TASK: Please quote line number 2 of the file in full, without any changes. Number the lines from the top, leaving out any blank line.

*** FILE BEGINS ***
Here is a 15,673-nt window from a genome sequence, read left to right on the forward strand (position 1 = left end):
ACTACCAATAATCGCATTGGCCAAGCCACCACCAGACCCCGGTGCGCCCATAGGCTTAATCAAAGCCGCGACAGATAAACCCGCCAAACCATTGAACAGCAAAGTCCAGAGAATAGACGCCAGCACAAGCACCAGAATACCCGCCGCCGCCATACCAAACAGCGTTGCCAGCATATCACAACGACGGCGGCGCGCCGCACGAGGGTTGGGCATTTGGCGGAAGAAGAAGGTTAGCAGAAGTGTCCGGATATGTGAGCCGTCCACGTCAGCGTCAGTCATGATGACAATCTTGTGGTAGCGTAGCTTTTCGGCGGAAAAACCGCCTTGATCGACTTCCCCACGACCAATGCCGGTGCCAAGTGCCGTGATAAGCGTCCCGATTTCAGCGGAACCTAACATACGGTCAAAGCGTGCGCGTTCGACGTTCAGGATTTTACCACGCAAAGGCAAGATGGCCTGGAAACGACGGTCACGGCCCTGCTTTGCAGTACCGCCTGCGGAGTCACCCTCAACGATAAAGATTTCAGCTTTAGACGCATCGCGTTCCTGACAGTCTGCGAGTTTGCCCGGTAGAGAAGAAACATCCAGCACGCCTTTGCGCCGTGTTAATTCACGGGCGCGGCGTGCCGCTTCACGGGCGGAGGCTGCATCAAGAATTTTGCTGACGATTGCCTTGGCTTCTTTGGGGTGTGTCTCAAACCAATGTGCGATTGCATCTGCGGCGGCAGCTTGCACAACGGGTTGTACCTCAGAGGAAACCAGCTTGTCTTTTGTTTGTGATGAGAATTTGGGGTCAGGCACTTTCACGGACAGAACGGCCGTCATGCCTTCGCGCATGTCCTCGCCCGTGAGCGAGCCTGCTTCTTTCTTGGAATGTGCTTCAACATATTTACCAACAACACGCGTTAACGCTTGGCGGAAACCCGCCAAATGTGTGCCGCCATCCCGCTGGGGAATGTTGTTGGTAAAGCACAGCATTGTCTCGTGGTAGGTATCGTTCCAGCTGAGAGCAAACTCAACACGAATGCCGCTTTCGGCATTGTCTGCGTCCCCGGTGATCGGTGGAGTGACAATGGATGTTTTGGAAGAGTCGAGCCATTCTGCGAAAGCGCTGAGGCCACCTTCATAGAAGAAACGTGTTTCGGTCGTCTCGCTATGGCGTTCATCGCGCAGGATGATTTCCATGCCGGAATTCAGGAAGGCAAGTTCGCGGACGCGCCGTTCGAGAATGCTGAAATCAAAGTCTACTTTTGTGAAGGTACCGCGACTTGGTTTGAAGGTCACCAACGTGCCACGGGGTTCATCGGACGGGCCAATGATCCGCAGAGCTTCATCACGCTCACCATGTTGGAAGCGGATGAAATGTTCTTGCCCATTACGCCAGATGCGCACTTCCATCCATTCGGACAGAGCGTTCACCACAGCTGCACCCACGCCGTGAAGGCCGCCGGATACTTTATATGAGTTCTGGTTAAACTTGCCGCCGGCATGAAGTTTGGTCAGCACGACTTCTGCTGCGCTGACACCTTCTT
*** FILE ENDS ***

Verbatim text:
ACTACCAATAATCGCATTGGCCAAGCCACCACCAGACCCCGGTGCGCCCATAGGCTTAATCAAAGCCGCGACAGATAAACCCGCCAAACCATTGAACAGCAAAGTCCAGAGAATAGACGCCAGCACAAGCACCAGAATACCCGCCGCCGCCATACCAAACAGCGTTGCCAGCATATCACAACGACGGCGGCGCGCCGCACGAGGGTTGGGCATTTGGCGGAAGAAGAAGGTTAGCAGAAGTGTCCGGATATGTGAGCCGTCCACGTCAGCGTCAGTCATGATGACAATCTTGTGGTAGCGTAGCTTTTCGGCGGAAAAACCGCCTTGATCGACTTCCCCACGACCAATGCCGGTGCCAAGTGCCGTGATAAGCGTCCCGATTTCAGCGGAACCTAACATACGGTCAAAGCGTGCGCGTTCGACGTTCAGGATTTTACCACGCAAAGGCAAGATGGCCTGGAAACGACGGTCACGGCCCTGCTTTGCAGTACCGCCTGCGGAGTCACCCTCAACGATAAAGATTTCAGCTTTAGACGCATCGCGTTCCTGACAGTCTGCGAGTTTGCCCGGTAGAGAAGAAACATCCAGCACGCCTTTGCGCCGTGTTAATTCACGGGCGCGGCGTGCCGCTTCACGGGCGGAGGCTGCATCAAGAATTTTGCTGACGATTGCCTTGGCTTCTTTGGGGTGTGTCTCAAACCAATGTGCGATTGCATCTGCGGCGGCAGCTTGCACAACGGGTTGTACCTCAGAGGAAACCAGCTTGTCTTTTGTTTGTGATGAGAATTTGGGGTCAGGCACTTTCACGGACAGAACGGCCGTCATGCCTTCGCGCATGTCCTCGCCCGTGAGCGAGCCTGCTTCTTTCTTGGAATGTGCTTCAACATATTTACCAACAACACGCGTTAACGCTTGGCGGAAACCCGCCAAATGTGTGCCGCCATCCCGCTGGGGAATGTTGTTGGTAAAGCACAGCATTGTCTCGTGGTAGGTATCGTTCCAGCTGAGAGCAAACTCAACACGAATGCCGCTTTCGGCATTGTCTGCGTCCCCGGTGATCGGTGGAGTGACAATGGATGTTTTGGAAGAGTCGAGCCATTCTGCGAAAGCGCTGAGGCCACCTTCATAGAAGAAACGTGTTTCGGTCGTCTCGCTATGGCGTTCATCGCGCAGGATGATTTCCATGCCGGAATTCAGGAAGGCAAGTTCGCGGACGCGCCGTTCGAGAATGCTGAAATCAAAGTCTACTTTTGTGAAGGTACCGCGACTTGGTTTGAAGGTCACCAACGTGCCACGGGGTTCATCGGACGGGCCAATGATCCGCAGAGCTTCATCACGCTCACCATGTTGGAAGCGGATGAAATGTTCTTGCCCATTACGCCAGATGCGCACTTCCATCCATTCGGACAGAGCGTTCACCACAGCTGCACCCACGCCGTGAAGGCCGCCGGATACTTTATATGAGTTCTGGTTAAACTTGCCGCCGGCATGAAGTTTGGTCAGCACGACTTCTGCTGCGCTGACACCTTCTT